The downside of this is that these places tend to reside at higher elevations on featureless slopes. This being the Pacific Northwet, there’s also a very strong chance that poor weather will leave you with visibility akin to having a sheet over your head.

Therefore, a typical tease season run is blindly hurtling down barely-covered rocks and snow that might as well be rocks. Getting back uninjured is the goal.

So when big patches of sun began appearing on the drive north from Seattle, it felt like a cruel joke.

“We should have run around Green Lake today.”

Ascending toward the trailhead on Glacier Creek Road, the snow began to pile up, and the sun remained.

There was barely enough snow to skin from the 3,650-foot trailhead, but we did anyway, stomping around dirt, blown-down trees and open streams that caked slush on our skins to annoying effect.

About three miles and 1,500 vertical feet later, the snow got deeper and the views better. While there would be plenty of rock-dodging, we’d at least have visibility on our side.

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We’d not have solitude, however, as Heliotrope is among the most popular early season spots. This was mostly fine (save the couple times people decided to fully lie down on the skin track) as there was plenty of space to find fresh tracks.

After a couple hours of skinning, we reached the 6,200 ridge crest and ripped the skins. The view of Baker and its surrounding features was incredible. An ocean of cotton candy clouds heaved and rolled just below our sun hole while ghostly branch-like clouds clawed at the main peak, beaten back by wind only to return again.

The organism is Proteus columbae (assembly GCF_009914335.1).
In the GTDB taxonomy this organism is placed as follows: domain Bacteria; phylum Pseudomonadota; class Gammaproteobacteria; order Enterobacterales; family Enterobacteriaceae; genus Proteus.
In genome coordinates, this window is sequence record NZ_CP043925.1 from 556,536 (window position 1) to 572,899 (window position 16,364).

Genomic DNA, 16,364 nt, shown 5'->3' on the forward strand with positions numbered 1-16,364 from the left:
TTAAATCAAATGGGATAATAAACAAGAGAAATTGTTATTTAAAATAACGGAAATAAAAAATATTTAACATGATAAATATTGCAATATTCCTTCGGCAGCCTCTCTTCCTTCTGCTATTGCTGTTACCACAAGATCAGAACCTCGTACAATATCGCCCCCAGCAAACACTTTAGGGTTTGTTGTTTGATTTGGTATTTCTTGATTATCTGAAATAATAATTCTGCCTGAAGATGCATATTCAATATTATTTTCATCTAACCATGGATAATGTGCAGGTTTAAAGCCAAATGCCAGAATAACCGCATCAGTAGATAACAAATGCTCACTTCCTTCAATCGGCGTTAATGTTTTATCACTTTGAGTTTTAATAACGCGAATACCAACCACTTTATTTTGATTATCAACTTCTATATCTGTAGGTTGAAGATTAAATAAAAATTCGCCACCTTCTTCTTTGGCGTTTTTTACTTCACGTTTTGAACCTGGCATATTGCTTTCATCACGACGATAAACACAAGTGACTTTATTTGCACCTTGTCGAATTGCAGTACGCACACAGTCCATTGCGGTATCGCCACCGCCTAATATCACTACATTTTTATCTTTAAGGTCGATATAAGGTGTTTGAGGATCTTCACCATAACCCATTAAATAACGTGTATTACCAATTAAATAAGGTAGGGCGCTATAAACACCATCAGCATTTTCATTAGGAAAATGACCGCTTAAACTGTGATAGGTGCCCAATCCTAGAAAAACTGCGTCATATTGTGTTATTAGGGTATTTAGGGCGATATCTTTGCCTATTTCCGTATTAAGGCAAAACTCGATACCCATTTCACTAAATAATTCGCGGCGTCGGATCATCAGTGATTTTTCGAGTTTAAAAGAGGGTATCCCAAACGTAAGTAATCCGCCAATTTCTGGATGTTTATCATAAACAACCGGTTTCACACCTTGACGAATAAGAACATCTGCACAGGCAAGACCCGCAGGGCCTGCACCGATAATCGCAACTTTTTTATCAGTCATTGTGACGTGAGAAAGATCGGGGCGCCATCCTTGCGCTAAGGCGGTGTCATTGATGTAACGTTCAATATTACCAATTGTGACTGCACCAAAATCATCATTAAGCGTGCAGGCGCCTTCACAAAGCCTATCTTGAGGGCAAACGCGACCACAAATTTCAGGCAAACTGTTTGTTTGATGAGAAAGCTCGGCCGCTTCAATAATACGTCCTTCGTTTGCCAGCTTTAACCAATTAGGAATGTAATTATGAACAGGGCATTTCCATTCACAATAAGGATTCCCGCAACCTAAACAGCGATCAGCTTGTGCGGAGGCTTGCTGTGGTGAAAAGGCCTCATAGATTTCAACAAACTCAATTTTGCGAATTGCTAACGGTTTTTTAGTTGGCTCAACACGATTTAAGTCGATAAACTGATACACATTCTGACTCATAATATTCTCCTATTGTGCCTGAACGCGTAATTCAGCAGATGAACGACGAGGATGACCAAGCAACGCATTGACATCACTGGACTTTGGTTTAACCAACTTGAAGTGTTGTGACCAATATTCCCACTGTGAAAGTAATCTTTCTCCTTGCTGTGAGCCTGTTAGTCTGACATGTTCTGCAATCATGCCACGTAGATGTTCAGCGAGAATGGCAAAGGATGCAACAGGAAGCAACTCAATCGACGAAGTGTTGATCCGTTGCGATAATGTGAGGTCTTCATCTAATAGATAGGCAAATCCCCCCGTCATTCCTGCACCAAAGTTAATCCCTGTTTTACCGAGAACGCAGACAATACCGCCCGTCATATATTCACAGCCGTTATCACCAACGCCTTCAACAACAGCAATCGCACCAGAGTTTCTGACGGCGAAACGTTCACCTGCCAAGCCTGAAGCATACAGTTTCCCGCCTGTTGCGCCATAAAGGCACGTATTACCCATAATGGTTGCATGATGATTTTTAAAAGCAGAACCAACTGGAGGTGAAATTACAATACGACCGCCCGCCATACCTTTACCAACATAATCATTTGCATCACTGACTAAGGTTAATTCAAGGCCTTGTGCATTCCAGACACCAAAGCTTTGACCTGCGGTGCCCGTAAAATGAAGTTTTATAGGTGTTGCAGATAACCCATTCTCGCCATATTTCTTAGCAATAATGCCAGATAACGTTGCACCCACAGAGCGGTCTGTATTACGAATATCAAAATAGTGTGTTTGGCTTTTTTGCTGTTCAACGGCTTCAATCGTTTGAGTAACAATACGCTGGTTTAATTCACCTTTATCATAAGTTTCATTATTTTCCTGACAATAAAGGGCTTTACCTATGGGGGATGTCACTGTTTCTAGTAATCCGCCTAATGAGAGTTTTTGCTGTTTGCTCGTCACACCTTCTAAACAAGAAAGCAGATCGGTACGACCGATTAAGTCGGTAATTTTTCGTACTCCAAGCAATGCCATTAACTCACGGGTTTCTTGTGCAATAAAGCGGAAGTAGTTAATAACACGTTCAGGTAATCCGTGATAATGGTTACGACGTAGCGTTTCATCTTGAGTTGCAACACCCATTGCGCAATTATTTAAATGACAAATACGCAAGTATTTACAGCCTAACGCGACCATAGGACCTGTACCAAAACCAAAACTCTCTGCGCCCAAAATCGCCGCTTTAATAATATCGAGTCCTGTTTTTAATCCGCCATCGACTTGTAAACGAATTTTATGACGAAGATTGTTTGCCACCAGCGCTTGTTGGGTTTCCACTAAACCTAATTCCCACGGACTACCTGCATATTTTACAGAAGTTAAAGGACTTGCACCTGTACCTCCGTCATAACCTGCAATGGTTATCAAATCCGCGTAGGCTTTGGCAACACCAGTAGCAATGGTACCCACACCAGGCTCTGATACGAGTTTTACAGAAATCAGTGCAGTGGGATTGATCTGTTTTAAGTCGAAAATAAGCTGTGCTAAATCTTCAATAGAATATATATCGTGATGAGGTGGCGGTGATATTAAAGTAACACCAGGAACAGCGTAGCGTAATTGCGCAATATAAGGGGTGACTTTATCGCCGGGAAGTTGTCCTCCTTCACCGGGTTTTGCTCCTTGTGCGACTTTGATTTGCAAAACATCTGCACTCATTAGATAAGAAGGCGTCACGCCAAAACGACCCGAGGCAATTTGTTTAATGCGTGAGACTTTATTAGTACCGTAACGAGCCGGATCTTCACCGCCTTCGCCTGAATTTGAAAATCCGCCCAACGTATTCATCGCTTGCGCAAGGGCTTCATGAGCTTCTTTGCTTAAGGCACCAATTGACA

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Turning downhill to ski for the first time since mid-June, my longest gap in several years, I took a couple tentative turns off the ridge … then took another maybe eight definitely not tentative turns and was down entirely too fast. It’s very likely there was some screaming.

The snow was a smooth eight or so inches of slightly wind-packed powder that begged you to go faster. Perfect.

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In those eight turns, everything else in the world vanished. Mountainous areas are often described as vast, and spatially that’s often true. But when I’m skiing or running in them, no matter how remote or grand, I’m blanketed with a sense of completeness and comfort that feels close and almost small, as if everything I want is in easy reach.